WATERVILLE – Customers are busing tables, washing dishes and helping to cook at Cancun Mexican Restaurant.

They’re volunteering throughout the business to help owner Hector Fuentes keep it running after he was arrested Sept. 21 and some of his employees were detained by U.S. customs agents.

“This town is pulling together for him,” said Jerica Parker, 21, a member of the restaurant’s staff. “We have tons of people coming in, willing to help, leaving their phone numbers.”

One volunteer is Alek Fortier, 31, an insurance agent who works next to the restaurant at State Farm Insurance.

“We just want to help keep things uninterrupted,” Fortier said. “I came in Friday night and Saturday night and washed dishes, and we had people who couldn’t wait to help.

“Everybody loves Hector. People were walking in all night and saying, ‘What can I do?’ “

Fuentes owns both the restaurant here and Cancun Mexican Restaurant II in Biddeford. His brother Guillermo, who owns Fajita Grill in Westbrook, also was arrested Sept. 21. Both face charges that include hiring and harboring illegal aliens. Eleven of their employees have been jailed.

The arrests came after armed federal agents raided their restaurants and other properties. The Fuenteses were released on bail the following day.

U.S. Attorney Thomas Delahanty II announced Friday that six of the restaurant workers detained Sept. 21 were charged with possession of false lawful permanent resident and Social Security cards. They are: Santos Herasmo Elias-Lopez, Esteban Lopez-Cruz, Salvador Carmona-Ramirez, Enrique Ruiz-De La Cruz, Ernesto Bravo-Rodriguez and Arturo Serrato-Rodriguez.

Two workers, Zaqueo Nectali Elias-Lopez and Catalino Lopez-Gomez, were charged with possession of false documents and unlawful presence in the United States after having been removed.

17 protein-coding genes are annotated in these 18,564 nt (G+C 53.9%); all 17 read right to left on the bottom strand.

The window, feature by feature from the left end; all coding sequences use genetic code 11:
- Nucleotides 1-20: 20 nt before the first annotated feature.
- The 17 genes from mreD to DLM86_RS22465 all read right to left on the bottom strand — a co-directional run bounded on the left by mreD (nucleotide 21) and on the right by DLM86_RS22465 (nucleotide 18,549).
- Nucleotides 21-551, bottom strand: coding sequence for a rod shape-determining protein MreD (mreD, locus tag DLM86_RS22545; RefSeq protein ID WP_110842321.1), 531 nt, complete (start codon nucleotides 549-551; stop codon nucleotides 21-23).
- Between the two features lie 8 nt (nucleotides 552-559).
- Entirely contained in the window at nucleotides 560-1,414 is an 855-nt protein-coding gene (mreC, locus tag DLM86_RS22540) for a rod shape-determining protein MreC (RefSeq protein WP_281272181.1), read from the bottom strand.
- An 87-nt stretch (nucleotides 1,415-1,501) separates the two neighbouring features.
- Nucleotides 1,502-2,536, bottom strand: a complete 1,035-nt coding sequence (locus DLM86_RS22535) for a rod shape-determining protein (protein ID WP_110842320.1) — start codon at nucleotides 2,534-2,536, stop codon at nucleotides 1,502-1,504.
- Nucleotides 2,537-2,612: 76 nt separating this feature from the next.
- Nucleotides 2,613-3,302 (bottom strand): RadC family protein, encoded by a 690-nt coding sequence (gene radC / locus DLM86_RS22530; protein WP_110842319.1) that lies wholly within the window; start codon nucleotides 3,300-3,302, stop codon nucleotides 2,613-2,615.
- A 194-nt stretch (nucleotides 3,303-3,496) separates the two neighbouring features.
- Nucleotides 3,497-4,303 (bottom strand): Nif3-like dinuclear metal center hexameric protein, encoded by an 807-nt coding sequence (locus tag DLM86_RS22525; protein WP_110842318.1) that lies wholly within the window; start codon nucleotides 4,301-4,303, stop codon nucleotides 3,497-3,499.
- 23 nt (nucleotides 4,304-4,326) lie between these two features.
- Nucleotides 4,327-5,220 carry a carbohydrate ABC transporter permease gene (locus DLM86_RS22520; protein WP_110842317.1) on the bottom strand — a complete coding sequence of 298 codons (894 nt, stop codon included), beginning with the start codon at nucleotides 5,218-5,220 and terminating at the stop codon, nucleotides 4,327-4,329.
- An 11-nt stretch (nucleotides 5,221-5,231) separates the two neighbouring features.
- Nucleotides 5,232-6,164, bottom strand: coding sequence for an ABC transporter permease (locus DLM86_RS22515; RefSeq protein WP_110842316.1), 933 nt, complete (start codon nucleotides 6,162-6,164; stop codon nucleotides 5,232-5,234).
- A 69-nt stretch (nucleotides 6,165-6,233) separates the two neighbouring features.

At Cancun in Waterville this week, Hector Fuentes’ young daughters were playing in a booth and talking with customers.

Hector Fuentes declined to comment, but volunteers said he has been working long hours at the restaurant every day.

“People want to see Hector succeed because he’s here every night at dinner time. He’s here every morning,” Fortier said. “He’s here at the crack of dawn and here till closing. People come in here specifically for Hector. My wife’s family is from out of town — they live in New Hampshire — and they come up specifically to come here.”

Fortier said a chef at another restaurant in town comes to help Fuentes cook lunch every day, and his father comes in every day to do preparation work.

Kati White, 19, started working at Cancun only a few days after some of the workers were taken away.

“I think it’s good that people are helping out the regular workers,” White said. “I think that’s really nice. A lot of people do ask questions, but I’m not able to answer them, because I don’t know the details of what happened.”

White said regular customers come in, eat and help out by washing dishes and cleaning tables.

Parker said people want to make sure that the restaurant does not close.

“The community won’t lose this. Nobody’s going to let it happen,” she said.

Fortier agreed.

“I know Hector, and he’s one of the most peaceful guys you could ever find,” he said.

“He’s a great neighbor. He cares a lot about downtown Waterville, and he’s always looking for something to do to improve the place.”

Morning Sentinel Staff Writer Amy Calder can be reached at 861-9247 or:

[email protected]